U.S. PC Market Wraps Up Worst Year Since 2001

In the U.S. Compared to Q4 2010, PC shipments dropped by 6.7 percent from 19.9 million units to 18.6 million. HP held on to its leading rank, but sold only 4.3 million PCs during the quarter, which was down 25.3 percent from 2010. Dell was down by 4.7 percent to 4.2 million, but Apple beat the trend and climbed by 18 percent to 2.0 million PCs. Acer dropped to number 5 with 1.5 million PCs, behind Toshiba with 1.9 million.

According to IDC, the shortage of hard drives and increasing competition from media tablets impacted the industry, and added to the already fragile economic climate. Globally, the PC industry sold 92.7 million Units, a decline of 0.2 percent year-over-year. For the entire year, U.S. PC sales were down 4.9 percent to 71.3 million units, while global demand climbed by 1.6 percent to 352.4 million PCs.

"In the United States, market saturation and the economic environment continue to weigh considerably on consumer demand. However, the market is awaiting new products and technologies, promising a new refresh cycle starting in 3Q12 and beyond with a return to positive growth in the mid-term," said David Daoud, research director, Personal Computing at IDC. According to IDC, 2011 was, behind 2001, the "second worst year in history" for the U.S. market.

In contrast, Europe and Asia/Pacfic performed "a little stronger" than expected, the market research firm said.

For the first quarter of this year, IDC expects the market to slow even more as the impact of the hard drive shortage is now felt on a broad basis. However, as the industry bounces back, PC makers are forecast to gain about 15 percent in shipments by the fourth quarter. 2012 shipments are currently forecast at 371 million, an increase of 5.4 percent over 2011. 2013 is predicted to achieve growth "in high teens" during the first half of the year.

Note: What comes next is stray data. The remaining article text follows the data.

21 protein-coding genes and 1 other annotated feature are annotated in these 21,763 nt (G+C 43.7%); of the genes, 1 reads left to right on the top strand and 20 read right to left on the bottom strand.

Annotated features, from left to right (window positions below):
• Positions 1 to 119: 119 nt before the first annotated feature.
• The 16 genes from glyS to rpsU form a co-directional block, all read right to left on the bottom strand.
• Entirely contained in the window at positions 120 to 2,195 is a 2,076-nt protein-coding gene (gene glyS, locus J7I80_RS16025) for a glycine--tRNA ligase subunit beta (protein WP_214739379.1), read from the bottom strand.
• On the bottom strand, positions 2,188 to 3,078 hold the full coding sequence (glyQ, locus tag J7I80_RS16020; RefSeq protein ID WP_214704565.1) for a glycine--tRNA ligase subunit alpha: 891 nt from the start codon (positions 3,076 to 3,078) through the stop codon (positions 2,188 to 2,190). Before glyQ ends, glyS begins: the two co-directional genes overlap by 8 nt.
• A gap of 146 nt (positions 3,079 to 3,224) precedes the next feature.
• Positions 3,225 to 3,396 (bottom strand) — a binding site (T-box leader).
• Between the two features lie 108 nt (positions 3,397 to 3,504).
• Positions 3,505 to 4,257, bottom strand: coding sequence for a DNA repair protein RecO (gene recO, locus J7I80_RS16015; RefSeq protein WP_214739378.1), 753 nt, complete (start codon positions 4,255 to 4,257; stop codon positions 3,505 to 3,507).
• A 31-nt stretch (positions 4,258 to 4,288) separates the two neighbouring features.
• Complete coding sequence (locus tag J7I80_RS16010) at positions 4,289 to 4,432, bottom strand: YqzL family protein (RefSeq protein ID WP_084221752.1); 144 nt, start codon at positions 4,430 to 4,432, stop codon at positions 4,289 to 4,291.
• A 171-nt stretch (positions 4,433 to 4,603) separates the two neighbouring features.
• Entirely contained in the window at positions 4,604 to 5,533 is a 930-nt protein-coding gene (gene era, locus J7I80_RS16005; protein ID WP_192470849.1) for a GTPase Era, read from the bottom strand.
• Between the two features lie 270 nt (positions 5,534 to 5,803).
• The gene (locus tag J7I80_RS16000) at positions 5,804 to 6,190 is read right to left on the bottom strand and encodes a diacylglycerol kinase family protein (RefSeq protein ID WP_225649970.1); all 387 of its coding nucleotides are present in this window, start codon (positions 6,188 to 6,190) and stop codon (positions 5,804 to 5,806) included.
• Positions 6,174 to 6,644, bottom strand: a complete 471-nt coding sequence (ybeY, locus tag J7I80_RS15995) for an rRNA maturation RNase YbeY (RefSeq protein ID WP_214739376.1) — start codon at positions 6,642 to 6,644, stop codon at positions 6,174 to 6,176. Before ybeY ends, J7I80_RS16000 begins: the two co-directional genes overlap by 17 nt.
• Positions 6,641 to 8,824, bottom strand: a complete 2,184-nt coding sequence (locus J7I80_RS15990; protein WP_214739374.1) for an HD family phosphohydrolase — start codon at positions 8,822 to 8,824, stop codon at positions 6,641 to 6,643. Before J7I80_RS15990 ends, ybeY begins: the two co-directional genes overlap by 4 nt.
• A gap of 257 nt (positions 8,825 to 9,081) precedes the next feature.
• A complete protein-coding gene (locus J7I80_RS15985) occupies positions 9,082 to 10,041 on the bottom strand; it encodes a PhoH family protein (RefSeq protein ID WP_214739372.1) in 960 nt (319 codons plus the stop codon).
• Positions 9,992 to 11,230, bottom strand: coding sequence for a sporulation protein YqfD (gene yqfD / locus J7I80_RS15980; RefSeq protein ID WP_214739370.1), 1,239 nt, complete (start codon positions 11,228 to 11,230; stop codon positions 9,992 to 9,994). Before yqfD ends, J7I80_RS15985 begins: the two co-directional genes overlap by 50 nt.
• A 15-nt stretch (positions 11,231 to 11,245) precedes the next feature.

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  • JohnnyLucky
    GoldengoosePeople are also building their own desktops more and more now (or getting a friend to build it for them) - Could be interesting to compare these results to those of CPU+motherboards etc etc and see what sort of sales they are pulling in.


    We posted at the same time. Last figures I saw indicate DIY pc's are a very very tiny drop in a great big bucket.
    18
  • Onus
    PC hardware is now so powerful that, except for the tiny fraction of PC users who are hardcore gamers or independent design or video mavens, there is no rational need to upgrade a whole PC every year any more; even the gamers can often be satisfied with a GPU (and maybe PSU) upgrade. Even less expensive mobos now include solid caps and other features for longevity.
    15
  • Anonymous
    There is no innovation to drive PC sales. I have had the same pc for 5 years now, and see no need to upgrade any time soon. The are no killer-apps to drive sales like we had in the 90's.
    13
  • Other Comments
  • Goldengoose
    People are also building their own desktops more and more now (or getting a friend to build it for them) - Could be interesting to compare these results to those of CPU+motherboards etc etc and see what sort of sales they are pulling in.
    12
  • JohnnyLucky
    Looks like the data is for off the shelf brands rather than DIY.
    12
  • halls
    I would be really curious to see how sales of individual parts have changed over the years. Can't say I'm too surprised by this news, I know a lot of people who are jumping on the tablet bandwagon.
    12